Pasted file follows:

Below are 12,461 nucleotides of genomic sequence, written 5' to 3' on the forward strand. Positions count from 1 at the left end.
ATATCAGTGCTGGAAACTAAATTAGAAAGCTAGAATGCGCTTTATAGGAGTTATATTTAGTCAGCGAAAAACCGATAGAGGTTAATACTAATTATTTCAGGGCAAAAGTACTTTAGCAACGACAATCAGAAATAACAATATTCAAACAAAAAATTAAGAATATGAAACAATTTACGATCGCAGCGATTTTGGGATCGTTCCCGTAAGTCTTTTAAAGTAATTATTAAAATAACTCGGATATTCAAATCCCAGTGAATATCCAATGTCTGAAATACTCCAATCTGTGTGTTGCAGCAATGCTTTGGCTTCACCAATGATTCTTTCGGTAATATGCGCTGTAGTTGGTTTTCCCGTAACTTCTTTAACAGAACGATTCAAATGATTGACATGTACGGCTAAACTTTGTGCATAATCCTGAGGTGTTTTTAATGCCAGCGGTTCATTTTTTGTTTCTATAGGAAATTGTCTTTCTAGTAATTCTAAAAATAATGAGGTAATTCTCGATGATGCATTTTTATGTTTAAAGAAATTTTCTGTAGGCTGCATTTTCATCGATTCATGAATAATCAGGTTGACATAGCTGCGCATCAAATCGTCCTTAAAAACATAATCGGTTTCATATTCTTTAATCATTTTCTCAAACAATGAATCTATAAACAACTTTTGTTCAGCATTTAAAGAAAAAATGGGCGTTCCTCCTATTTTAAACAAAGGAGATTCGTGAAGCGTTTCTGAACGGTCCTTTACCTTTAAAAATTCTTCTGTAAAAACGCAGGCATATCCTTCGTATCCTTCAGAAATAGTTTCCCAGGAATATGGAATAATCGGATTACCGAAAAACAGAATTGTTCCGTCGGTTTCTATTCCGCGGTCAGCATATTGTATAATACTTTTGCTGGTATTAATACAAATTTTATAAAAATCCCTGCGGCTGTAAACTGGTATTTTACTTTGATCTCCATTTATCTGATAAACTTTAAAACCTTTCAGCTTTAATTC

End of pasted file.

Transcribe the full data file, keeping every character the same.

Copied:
Below are 12,461 nucleotides of genomic sequence, written 5' to 3' on the forward strand. Positions count from 1 at the left end.
ATATCAGTGCTGGAAACTAAATTAGAAAGCTAGAATGCGCTTTATAGGAGTTATATTTAGTCAGCGAAAAACCGATAGAGGTTAATACTAATTATTTCAGGGCAAAAGTACTTTAGCAACGACAATCAGAAATAACAATATTCAAACAAAAAATTAAGAATATGAAACAATTTACGATCGCAGCGATTTTGGGATCGTTCCCGTAAGTCTTTTAAAGTAATTATTAAAATAACTCGGATATTCAAATCCCAGTGAATATCCAATGTCTGAAATACTCCAATCTGTGTGTTGCAGCAATGCTTTGGCTTCACCAATGATTCTTTCGGTAATATGCGCTGTAGTTGGTTTTCCCGTAACTTCTTTAACAGAACGATTCAAATGATTGACATGTACGGCTAAACTTTGTGCATAATCCTGAGGTGTTTTTAATGCCAGCGGTTCATTTTTTGTTTCTATAGGAAATTGTCTTTCTAGTAATTCTAAAAATAATGAGGTAATTCTCGATGATGCATTTTTATGTTTAAAGAAATTTTCTGTAGGCTGCATTTTCATCGATTCATGAATAATCAGGTTGACATAGCTGCGCATCAAATCGTCCTTAAAAACATAATCGGTTTCATATTCTTTAATCATTTTCTCAAACAATGAATCTATAAACAACTTTTGTTCAGCATTTAAAGAAAAAATGGGCGTTCCTCCTATTTTAAACAAAGGAGATTCGTGAAGCGTTTCTGAACGGTCCTTTACCTTTAAAAATTCTTCTGTAAAAACGCAGGCATATCCTTCGTATCCTTCAGAAATAGTTTCCCAGGAATATGGAATAATCGGATTACCGAAAAACAGAATTGTTCCGTCGGTTTCTATTCCGCGGTCAGCATATTGTATAATACTTTTGCTGGTATTAATACAAATTTTATAAAAATCCCTGCGGCTGTAAACTGGTATTTTACTTTGATCTCCATTTATCTGATAAACTTTAAAACCTTTCAGCTTTAATTC